Haiga: Takebe Söchō
and the Haiku-Painting Tradition

First published in Woodnotes #29, Summer 1996, page 46.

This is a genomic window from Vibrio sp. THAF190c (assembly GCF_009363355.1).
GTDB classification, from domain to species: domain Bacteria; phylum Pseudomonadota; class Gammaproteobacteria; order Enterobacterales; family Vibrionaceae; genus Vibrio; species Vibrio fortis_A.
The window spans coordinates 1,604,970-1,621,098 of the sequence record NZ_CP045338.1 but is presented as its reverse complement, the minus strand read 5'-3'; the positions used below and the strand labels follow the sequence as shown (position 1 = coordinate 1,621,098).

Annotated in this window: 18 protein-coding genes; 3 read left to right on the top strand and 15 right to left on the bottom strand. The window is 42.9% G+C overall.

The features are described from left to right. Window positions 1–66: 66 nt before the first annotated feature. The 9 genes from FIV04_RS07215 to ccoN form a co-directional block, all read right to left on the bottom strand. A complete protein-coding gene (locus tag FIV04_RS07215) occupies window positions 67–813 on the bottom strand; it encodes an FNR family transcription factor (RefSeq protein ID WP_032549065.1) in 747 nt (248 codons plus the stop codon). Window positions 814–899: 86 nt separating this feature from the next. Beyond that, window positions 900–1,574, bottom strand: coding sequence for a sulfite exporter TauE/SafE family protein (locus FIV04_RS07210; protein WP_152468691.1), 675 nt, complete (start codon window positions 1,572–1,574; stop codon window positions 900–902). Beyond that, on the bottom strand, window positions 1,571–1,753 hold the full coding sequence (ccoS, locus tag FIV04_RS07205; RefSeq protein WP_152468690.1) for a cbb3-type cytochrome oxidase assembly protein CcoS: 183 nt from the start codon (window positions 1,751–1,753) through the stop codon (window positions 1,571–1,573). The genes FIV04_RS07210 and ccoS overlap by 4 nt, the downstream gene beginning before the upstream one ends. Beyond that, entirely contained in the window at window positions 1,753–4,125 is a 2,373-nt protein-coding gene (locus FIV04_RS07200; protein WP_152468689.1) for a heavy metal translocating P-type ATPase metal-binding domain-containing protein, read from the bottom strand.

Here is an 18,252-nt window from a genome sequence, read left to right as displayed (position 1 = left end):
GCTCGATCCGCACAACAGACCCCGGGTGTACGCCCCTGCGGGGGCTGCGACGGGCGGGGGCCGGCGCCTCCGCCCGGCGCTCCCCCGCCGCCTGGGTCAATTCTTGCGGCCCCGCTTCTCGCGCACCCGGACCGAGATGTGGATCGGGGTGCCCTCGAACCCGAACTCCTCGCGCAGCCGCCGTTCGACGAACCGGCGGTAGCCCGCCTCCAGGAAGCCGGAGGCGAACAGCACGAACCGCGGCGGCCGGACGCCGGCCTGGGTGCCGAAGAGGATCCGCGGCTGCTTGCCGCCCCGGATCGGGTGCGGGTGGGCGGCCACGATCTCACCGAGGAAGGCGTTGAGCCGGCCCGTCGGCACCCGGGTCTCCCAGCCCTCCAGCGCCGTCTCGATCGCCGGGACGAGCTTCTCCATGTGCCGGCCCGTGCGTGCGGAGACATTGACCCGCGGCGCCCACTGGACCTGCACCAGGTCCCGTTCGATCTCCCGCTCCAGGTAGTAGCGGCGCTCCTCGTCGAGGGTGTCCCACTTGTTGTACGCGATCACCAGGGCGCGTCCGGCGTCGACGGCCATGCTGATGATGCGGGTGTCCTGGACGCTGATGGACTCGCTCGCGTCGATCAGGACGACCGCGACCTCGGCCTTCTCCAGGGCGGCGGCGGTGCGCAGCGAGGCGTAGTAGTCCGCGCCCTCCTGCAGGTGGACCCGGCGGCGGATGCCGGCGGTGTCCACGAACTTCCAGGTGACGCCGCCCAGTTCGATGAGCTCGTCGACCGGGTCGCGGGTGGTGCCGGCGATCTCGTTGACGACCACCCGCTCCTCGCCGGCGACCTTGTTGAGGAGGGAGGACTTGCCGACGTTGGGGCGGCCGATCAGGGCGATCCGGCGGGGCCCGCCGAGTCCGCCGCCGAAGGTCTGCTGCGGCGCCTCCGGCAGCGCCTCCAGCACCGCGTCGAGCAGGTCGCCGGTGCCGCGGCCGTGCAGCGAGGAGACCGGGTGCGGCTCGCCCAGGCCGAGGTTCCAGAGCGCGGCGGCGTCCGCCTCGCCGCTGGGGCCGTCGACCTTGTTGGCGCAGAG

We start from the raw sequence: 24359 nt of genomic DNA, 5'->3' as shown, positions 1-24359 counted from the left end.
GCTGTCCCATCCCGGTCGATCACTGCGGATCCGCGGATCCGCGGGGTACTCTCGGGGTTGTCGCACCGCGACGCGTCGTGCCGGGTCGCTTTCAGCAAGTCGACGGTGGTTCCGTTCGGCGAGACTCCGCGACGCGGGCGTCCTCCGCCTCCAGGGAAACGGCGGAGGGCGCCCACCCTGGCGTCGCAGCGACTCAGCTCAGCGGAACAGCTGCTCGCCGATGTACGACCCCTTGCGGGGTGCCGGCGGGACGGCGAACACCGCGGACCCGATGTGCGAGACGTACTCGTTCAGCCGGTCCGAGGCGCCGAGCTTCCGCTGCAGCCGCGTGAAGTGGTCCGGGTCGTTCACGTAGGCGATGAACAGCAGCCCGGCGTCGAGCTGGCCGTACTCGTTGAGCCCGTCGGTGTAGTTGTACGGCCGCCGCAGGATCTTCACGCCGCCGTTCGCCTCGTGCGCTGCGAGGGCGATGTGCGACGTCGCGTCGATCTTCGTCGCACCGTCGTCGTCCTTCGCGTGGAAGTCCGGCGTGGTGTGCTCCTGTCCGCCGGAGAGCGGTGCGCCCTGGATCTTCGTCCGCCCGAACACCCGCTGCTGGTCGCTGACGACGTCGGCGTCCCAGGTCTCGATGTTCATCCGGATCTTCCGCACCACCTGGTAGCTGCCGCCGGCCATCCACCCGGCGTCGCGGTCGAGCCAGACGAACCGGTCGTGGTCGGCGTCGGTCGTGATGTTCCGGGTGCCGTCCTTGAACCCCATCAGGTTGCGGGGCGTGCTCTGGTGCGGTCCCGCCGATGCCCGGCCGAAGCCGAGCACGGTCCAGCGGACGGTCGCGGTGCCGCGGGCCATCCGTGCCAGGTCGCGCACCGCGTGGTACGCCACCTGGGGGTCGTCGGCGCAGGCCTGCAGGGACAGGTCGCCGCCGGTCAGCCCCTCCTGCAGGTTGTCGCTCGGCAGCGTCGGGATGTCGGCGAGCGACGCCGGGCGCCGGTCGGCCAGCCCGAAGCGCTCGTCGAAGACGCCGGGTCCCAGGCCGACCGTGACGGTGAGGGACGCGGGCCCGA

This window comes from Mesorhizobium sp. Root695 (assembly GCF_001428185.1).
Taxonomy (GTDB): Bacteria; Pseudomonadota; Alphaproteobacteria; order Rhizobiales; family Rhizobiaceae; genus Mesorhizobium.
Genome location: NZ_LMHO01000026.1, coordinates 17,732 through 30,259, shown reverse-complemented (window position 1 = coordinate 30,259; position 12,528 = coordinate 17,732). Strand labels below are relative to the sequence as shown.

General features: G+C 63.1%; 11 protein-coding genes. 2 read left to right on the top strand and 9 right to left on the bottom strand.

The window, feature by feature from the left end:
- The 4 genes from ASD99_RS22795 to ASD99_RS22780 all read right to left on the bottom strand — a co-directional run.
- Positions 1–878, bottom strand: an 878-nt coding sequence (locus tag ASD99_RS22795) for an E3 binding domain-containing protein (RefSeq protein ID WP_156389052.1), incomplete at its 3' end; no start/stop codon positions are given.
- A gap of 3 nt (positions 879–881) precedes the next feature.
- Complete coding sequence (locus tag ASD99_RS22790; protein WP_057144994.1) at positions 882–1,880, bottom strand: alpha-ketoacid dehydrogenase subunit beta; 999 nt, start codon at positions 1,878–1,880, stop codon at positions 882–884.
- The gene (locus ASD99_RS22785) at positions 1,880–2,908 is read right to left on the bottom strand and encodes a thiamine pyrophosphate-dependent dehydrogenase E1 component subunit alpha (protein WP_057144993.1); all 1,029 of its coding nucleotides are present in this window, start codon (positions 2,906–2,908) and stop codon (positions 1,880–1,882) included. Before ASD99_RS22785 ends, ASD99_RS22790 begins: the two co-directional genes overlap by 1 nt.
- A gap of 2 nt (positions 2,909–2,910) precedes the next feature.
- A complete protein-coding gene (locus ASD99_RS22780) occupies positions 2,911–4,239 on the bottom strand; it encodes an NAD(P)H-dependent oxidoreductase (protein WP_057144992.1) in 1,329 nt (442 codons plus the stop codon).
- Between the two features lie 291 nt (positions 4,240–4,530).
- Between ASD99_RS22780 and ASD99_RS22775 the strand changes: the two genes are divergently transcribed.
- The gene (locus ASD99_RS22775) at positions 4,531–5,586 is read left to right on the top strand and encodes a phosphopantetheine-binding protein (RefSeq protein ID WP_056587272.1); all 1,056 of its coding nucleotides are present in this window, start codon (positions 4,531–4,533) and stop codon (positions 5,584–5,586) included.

Haiga: Takebe Sōchō and the Haiku-Painting Tradition by Stephen Addiss. Marsh Art Gallery, University of Richmond, in association with University of Hawaii Press. 1995, 136 pages, paperback, 8 by 11 inches. $19.95 at bookstores. Haiku comes alive with its greatest vibrancy in the Japanese tradition of haiga—the illustration of haiku or the juxtaposition of a painting with haiku. Addiss’s most recent book focuses on this art form as a companion to the first exhibition of haiga in the United States, which traveled to five galleries across the country in 1995 and 1996. The catalogue includes poem-paintings produced in the eras of Bashō, Buson, Issa, and in modern times, with a special focus on Takebe Söchō (1761–1814), complete with essays on the art form and in-depth commentaries on each painting in the exhibit. Haiku poets will enjoy the extensive selection of haiku in translation in the context of the scrolls and paintings in which they make an artistic as well as a literary impression. One can enjoy this fine book for its text and its art, and I recommended it highly. Do find a copy while you can, or order it from the University of Hawaii Press soon.